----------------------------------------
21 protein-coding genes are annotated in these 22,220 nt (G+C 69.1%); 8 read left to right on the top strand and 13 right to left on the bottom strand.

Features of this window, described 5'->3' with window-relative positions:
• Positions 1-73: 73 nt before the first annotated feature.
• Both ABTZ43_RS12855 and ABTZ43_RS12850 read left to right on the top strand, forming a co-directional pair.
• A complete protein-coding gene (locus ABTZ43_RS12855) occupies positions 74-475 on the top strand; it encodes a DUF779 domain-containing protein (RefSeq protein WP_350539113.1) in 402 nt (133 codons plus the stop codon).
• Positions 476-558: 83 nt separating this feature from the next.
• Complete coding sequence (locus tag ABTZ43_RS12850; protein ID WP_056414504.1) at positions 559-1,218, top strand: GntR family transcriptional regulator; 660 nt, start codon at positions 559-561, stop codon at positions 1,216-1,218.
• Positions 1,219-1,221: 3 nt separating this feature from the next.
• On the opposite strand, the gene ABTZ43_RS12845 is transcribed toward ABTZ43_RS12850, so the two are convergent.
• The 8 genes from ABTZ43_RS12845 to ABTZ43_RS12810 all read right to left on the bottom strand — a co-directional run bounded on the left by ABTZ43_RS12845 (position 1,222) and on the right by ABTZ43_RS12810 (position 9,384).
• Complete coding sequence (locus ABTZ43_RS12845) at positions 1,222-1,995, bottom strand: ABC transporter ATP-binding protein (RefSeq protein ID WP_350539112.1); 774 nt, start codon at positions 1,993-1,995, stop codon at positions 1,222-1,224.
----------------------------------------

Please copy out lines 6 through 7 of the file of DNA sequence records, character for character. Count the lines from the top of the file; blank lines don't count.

• Positions 476-558: 83 nt separating this feature from the next.
• Complete coding sequence (locus tag ABTZ43_RS12850; protein ID WP_056414504.1) at positions 559-1,218, top strand: GntR family transcriptional regulator; 660 nt, start codon at positions 559-561, stop codon at positions 1,216-1,218.